George Will has a thoughtful column titled (in the Washington Post, at least) “The Case for Conservatism.” You might say that it demonstrates that George Will has accepted modernity, because his definitions of liberalism and conservatism are thoroughly modern, not historical. Consider:

Today conservatives tend to favor freedom…. Liberalism increasingly seeks to deliver equality in the form of equal dependence of more and more people for more and more things on government.

Traditionally, of course, it was liberals who favored freedom and minimal government. The Encyclopedia Britannica defines liberalism as a ”political doctrine that takes the abuse of power, and thus the freedom of the individual, as the central problem of government.” Wikipedia is similar: “Liberalism refers to a broad array of related doctrines, ideologies, philosophical views, and political traditions which advocate individual liberty…. Broadly speaking, liberalism emphasizes individual rights.”

Conservatism, on the other hand, according to Britannica, is a “political philosophy that emphasizes the value of traditional institutions and practices.” In many societies, of course, freedom is not a traditional practice. George Will may be talking strictly about American conservatism, in which case it is plausible to say that a conservative should want to preserve the traditional American institutions and practice of liberty and limited government. I have often wondered, what does it mean to be a conservative in a nation founded in libertarian revolution If it means preserving the values of the Declaration of Independence and the Constitution, then a conservative is a libertarian — or what used to be called a liberal.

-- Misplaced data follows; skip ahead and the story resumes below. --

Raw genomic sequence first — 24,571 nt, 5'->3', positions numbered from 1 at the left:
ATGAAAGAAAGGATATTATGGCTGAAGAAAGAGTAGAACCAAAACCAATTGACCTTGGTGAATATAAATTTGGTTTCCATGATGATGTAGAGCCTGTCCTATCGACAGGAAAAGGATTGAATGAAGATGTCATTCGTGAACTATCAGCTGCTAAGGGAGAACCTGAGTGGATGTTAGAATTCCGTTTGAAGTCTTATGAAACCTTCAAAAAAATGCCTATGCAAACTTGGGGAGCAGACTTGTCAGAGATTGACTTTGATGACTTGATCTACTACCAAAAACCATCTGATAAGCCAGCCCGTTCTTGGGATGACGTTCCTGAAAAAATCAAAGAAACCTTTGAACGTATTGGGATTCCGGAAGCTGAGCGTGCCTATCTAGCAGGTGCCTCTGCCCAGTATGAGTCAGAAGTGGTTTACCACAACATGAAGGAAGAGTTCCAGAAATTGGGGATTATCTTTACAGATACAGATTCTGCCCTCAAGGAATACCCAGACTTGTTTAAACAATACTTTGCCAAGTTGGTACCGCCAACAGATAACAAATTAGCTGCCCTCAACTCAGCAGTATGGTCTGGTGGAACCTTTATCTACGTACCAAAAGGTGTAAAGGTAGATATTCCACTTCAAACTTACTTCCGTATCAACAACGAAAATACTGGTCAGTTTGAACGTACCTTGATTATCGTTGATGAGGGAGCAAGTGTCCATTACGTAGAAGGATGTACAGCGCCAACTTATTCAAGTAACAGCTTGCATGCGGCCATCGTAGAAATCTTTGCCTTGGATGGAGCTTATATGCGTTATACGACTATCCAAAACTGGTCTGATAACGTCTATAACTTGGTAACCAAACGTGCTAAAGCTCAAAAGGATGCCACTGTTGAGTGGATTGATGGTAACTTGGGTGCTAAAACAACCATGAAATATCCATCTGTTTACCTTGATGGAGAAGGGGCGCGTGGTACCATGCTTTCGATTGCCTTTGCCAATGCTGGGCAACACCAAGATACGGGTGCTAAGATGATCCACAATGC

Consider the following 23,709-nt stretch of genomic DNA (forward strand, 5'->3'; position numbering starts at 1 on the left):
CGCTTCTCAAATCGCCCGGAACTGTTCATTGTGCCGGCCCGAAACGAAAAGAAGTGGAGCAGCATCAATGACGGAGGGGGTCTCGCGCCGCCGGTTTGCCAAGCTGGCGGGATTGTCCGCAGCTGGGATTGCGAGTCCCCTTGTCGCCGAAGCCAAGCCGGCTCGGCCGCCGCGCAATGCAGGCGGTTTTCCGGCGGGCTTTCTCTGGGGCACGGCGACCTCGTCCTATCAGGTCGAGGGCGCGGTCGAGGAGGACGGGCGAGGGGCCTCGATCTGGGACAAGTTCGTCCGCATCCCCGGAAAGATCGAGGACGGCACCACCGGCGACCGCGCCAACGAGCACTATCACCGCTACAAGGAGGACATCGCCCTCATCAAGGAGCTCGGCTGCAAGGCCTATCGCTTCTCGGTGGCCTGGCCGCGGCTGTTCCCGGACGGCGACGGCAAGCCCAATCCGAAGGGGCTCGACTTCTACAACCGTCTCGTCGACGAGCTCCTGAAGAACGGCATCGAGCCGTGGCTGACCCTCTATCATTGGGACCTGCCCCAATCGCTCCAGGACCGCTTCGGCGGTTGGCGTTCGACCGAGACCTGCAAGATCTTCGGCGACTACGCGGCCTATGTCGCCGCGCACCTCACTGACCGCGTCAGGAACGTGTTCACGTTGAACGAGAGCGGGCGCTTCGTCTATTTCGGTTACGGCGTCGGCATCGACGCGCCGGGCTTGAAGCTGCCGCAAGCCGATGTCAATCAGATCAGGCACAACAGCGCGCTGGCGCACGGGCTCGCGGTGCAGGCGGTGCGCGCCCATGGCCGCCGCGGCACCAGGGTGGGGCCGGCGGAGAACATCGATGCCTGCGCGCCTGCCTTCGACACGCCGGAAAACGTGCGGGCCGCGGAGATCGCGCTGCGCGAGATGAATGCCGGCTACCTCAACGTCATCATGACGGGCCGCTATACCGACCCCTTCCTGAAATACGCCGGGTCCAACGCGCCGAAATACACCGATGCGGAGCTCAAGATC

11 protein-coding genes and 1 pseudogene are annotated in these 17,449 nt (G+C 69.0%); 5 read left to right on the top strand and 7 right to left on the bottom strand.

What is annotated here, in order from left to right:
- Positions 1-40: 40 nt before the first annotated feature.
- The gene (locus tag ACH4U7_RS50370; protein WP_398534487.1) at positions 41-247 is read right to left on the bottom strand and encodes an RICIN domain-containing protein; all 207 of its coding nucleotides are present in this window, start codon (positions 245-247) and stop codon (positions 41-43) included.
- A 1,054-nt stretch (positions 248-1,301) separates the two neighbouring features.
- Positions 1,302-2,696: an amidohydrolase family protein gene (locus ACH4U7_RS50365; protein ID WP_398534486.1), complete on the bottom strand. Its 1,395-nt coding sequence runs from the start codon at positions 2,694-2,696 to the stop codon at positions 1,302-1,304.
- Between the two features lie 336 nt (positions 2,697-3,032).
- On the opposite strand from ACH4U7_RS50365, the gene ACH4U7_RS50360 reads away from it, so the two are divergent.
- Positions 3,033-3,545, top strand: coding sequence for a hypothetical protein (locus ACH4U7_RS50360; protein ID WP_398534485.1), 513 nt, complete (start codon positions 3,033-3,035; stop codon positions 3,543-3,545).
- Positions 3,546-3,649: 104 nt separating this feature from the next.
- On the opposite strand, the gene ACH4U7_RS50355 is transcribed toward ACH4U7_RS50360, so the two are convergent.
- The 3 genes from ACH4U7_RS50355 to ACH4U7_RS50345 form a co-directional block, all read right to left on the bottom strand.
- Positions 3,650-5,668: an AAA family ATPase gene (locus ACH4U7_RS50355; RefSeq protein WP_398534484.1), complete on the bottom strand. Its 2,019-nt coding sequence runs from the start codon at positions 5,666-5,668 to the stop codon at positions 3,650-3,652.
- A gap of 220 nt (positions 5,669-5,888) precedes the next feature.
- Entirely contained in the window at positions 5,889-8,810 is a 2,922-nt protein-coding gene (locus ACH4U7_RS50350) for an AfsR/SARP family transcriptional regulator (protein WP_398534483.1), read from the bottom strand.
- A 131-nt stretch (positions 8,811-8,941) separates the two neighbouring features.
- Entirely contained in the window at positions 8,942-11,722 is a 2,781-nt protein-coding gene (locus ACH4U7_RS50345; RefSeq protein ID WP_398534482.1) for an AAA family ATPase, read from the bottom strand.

But what if one wants to conserve something else Who’s to say that the principles of 1776 are the right thing to conserve What if you wanted to conserve Southern plantation society Or the rights and privileges of the British monarchy Or the institutions of the Dark Ages Or the traditional Indian practice of suttee, in which widows are expected to immolate themselves on their husband’s funeral pyre